Kenya, Uganda, Tanzania, Eritrea, Somalia, Ethiopia, Djibouti, Comoros, Mauritius, Madagascar, Seychelles, Rwanda, Burundi, Namibia, Zimbabwe, Malawi, Botswana and Mozambique." [Deadline: 15 November]
Posted by Ben at 6:38 am
Thursday, November 06, 2003
Breast milk bank provides hope for HIV+ babies: "Orphaned babies, many of whom are HIV-positive, are getting more than basic love and shelter at a home in South Africa's port city of Durban. They are also receiving the gift of immune-boosting breast milk donated by a network of mothers in the city."
Posted by Ben at 1:37 am
Wednesday, November 05, 2003
Posted by Ben at 1:56 am
ETHIOPIA: Interview with Prime Minister Meles Zenawi - OCHA IRIN: "According to the latest rendition of the Boundary Commission, Badme would be 800 metres inside Eritrea. What’s 800 metres in a country as big as Ethiopia?"
Meles says Badme, the flashpoint for the deaths of tens of thousands is "some godforsaken village"...
Posted by Ben at 1:52 am
Tuesday, November 04, 2003
How many Falash Mura are there hoping to go to Israel?: "When 4,000 Falash Mura were brought to Israel in 1998, many officials thought they constituted the last group of Jewish immigrants from Ethiopia, said Rabbi Yechiel Eckstein, president of the International Fellowship of Christians and Jews and a board member of the Jewish Agency and the JDC. Eckstein attended the Oct. 23 meeting.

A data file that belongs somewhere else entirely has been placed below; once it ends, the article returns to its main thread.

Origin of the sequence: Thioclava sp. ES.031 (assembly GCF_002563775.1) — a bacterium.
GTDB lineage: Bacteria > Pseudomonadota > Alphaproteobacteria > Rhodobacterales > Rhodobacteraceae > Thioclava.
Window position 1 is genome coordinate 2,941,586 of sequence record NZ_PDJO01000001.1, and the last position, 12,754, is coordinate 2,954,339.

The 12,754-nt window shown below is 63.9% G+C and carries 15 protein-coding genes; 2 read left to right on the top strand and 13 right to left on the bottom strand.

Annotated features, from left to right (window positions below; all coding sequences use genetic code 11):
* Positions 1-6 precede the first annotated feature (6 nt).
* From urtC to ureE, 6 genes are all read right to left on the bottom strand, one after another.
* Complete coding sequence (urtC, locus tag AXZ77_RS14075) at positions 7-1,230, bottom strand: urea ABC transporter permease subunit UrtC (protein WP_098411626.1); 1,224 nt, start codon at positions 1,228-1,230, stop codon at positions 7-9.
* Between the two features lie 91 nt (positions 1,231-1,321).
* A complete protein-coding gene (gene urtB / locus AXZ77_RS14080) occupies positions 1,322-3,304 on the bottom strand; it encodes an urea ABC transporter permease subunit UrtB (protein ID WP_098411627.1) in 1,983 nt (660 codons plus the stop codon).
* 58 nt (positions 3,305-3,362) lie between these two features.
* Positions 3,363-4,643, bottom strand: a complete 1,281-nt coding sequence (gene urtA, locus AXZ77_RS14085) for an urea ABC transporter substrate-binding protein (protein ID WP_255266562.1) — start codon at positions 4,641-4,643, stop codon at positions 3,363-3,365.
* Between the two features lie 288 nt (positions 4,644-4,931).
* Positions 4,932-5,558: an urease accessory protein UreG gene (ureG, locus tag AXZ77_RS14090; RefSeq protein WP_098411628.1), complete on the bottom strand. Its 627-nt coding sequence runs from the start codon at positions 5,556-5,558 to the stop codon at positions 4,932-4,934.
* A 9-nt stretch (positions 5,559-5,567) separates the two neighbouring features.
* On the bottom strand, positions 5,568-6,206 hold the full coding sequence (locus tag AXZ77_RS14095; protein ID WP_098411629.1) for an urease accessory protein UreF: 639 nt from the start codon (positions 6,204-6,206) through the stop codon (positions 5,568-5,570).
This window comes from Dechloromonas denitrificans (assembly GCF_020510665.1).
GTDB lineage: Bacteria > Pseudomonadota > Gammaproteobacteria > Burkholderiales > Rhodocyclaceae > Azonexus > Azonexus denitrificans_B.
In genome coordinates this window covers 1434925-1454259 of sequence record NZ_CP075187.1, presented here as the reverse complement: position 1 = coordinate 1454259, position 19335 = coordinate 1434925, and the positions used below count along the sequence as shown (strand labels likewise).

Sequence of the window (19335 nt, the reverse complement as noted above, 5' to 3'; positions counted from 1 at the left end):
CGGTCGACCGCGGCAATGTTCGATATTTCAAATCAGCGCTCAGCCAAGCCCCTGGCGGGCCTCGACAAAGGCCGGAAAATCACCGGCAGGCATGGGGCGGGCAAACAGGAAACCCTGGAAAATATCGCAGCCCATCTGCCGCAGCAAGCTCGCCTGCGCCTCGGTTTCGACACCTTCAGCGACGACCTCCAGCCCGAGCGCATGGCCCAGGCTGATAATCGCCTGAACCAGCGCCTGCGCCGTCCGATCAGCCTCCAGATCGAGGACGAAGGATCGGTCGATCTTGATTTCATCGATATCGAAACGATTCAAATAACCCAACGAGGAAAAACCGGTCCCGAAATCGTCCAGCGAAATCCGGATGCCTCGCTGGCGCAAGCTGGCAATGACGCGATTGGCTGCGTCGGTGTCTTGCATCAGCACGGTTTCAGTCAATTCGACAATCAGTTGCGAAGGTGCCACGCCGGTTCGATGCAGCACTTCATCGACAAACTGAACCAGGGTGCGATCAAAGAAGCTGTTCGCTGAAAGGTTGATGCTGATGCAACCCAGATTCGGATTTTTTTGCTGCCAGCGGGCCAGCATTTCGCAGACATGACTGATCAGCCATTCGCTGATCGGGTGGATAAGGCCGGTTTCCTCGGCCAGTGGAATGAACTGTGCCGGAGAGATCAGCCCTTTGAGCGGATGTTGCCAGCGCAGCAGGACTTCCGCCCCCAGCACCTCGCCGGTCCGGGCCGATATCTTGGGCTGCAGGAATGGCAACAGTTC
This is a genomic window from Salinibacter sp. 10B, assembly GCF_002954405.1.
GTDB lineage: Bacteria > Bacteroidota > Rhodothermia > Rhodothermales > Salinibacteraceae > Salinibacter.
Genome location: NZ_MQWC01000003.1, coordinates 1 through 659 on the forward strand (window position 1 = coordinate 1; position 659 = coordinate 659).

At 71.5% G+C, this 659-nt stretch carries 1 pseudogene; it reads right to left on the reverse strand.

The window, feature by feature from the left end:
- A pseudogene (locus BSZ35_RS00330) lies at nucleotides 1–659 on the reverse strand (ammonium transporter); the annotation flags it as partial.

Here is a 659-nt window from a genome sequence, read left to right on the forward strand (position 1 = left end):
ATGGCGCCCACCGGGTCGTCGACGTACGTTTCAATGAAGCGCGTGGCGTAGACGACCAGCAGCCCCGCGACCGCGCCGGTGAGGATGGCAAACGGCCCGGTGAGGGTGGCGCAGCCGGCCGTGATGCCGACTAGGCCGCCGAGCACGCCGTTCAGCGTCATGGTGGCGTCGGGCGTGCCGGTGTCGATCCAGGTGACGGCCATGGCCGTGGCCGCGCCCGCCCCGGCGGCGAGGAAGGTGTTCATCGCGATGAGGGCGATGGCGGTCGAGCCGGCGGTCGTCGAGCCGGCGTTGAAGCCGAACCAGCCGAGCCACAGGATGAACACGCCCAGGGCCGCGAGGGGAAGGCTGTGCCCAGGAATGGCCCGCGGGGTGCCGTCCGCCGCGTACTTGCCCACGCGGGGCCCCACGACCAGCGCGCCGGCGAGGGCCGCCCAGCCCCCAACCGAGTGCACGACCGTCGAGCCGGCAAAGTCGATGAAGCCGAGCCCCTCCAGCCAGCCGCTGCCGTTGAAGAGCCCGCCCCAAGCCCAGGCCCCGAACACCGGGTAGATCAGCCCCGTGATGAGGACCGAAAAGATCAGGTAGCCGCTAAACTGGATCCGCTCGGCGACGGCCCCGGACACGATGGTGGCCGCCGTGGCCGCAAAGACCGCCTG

But then another 14,000 people turned up at the compounds in Addis Ababa and Gondar, and the Jewish relief operations in Ethiopia continued.
In 1999, government surveyors counted 26,000 people served by the compounds, but a few thousand have since emigrated to Israel.
Estimates of the number of Falash Mura left in Ethiopia range from 15,000 to 24,000, with about 19,000 at the compounds." (Virtual Jerusalem)
Posted by Ben at 6:37 am
Monday, November 03, 2003
allAfrica.com: Uganda: LRA Photographed September 1 Ambush: "One of the photos showed the rebels forcing people out of the bus, another showed them harassing the helpless passengers and a third photo showed the bus burning."
The LRA gets weirder and sicker...
Posted by Ben at 11:18 pm